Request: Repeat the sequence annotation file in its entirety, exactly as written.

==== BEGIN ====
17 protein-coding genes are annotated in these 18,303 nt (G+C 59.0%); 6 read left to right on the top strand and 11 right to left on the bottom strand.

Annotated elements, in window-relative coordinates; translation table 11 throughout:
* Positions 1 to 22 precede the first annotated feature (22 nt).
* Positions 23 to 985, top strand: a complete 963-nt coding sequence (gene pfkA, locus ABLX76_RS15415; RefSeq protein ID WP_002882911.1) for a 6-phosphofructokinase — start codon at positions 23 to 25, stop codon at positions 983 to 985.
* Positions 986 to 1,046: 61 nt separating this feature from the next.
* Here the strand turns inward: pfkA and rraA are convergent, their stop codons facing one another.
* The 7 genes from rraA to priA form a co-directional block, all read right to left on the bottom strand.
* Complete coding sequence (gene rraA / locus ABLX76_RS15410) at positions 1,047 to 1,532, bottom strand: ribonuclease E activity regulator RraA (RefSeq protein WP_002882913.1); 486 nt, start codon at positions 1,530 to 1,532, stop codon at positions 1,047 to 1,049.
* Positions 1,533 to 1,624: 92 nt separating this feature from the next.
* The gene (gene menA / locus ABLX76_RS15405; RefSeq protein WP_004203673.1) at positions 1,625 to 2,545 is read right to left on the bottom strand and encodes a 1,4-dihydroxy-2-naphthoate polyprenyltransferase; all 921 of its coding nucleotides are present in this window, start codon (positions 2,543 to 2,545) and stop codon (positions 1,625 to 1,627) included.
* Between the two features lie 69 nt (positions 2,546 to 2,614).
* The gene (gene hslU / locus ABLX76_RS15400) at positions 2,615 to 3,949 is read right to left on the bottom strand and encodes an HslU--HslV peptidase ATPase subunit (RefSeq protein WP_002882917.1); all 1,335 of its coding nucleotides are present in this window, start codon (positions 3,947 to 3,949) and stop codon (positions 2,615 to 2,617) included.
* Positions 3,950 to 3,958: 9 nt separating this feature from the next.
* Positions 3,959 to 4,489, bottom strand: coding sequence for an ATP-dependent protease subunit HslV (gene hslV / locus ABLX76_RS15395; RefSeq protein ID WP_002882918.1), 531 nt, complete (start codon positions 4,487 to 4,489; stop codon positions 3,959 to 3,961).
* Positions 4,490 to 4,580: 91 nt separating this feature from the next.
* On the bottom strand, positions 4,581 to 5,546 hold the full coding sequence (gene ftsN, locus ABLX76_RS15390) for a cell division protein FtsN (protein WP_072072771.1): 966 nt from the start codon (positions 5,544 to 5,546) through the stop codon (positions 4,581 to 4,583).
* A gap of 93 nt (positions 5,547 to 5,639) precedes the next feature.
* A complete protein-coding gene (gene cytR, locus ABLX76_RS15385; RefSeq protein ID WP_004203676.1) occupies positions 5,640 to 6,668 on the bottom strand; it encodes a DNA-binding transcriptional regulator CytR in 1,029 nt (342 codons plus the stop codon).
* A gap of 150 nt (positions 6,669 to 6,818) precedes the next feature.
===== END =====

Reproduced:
17 protein-coding genes are annotated in these 18,303 nt (G+C 59.0%); 6 read left to right on the top strand and 11 right to left on the bottom strand.

Annotated elements, in window-relative coordinates; translation table 11 throughout:
* Positions 1 to 22 precede the first annotated feature (22 nt).
* Positions 23 to 985, top strand: a complete 963-nt coding sequence (gene pfkA, locus ABLX76_RS15415; RefSeq protein ID WP_002882911.1) for a 6-phosphofructokinase — start codon at positions 23 to 25, stop codon at positions 983 to 985.
* Positions 986 to 1,046: 61 nt separating this feature from the next.
* Here the strand turns inward: pfkA and rraA are convergent, their stop codons facing one another.
* The 7 genes from rraA to priA form a co-directional block, all read right to left on the bottom strand.
* Complete coding sequence (gene rraA / locus ABLX76_RS15410) at positions 1,047 to 1,532, bottom strand: ribonuclease E activity regulator RraA (RefSeq protein WP_002882913.1); 486 nt, start codon at positions 1,530 to 1,532, stop codon at positions 1,047 to 1,049.
* Positions 1,533 to 1,624: 92 nt separating this feature from the next.
* The gene (gene menA / locus ABLX76_RS15405; RefSeq protein WP_004203673.1) at positions 1,625 to 2,545 is read right to left on the bottom strand and encodes a 1,4-dihydroxy-2-naphthoate polyprenyltransferase; all 921 of its coding nucleotides are present in this window, start codon (positions 2,543 to 2,545) and stop codon (positions 1,625 to 1,627) included.
* Between the two features lie 69 nt (positions 2,546 to 2,614).
* The gene (gene hslU / locus ABLX76_RS15400) at positions 2,615 to 3,949 is read right to left on the bottom strand and encodes an HslU--HslV peptidase ATPase subunit (RefSeq protein WP_002882917.1); all 1,335 of its coding nucleotides are present in this window, start codon (positions 3,947 to 3,949) and stop codon (positions 2,615 to 2,617) included.
* Positions 3,950 to 3,958: 9 nt separating this feature from the next.
* Positions 3,959 to 4,489, bottom strand: coding sequence for an ATP-dependent protease subunit HslV (gene hslV / locus ABLX76_RS15395; RefSeq protein ID WP_002882918.1), 531 nt, complete (start codon positions 4,487 to 4,489; stop codon positions 3,959 to 3,961).
* Positions 4,490 to 4,580: 91 nt separating this feature from the next.
* On the bottom strand, positions 4,581 to 5,546 hold the full coding sequence (gene ftsN, locus ABLX76_RS15390) for a cell division protein FtsN (protein WP_072072771.1): 966 nt from the start codon (positions 5,544 to 5,546) through the stop codon (positions 4,581 to 4,583).
* A gap of 93 nt (positions 5,547 to 5,639) precedes the next feature.
* A complete protein-coding gene (gene cytR, locus ABLX76_RS15385; RefSeq protein ID WP_004203676.1) occupies positions 5,640 to 6,668 on the bottom strand; it encodes a DNA-binding transcriptional regulator CytR in 1,029 nt (342 codons plus the stop codon).
* A gap of 150 nt (positions 6,669 to 6,818) precedes the next feature.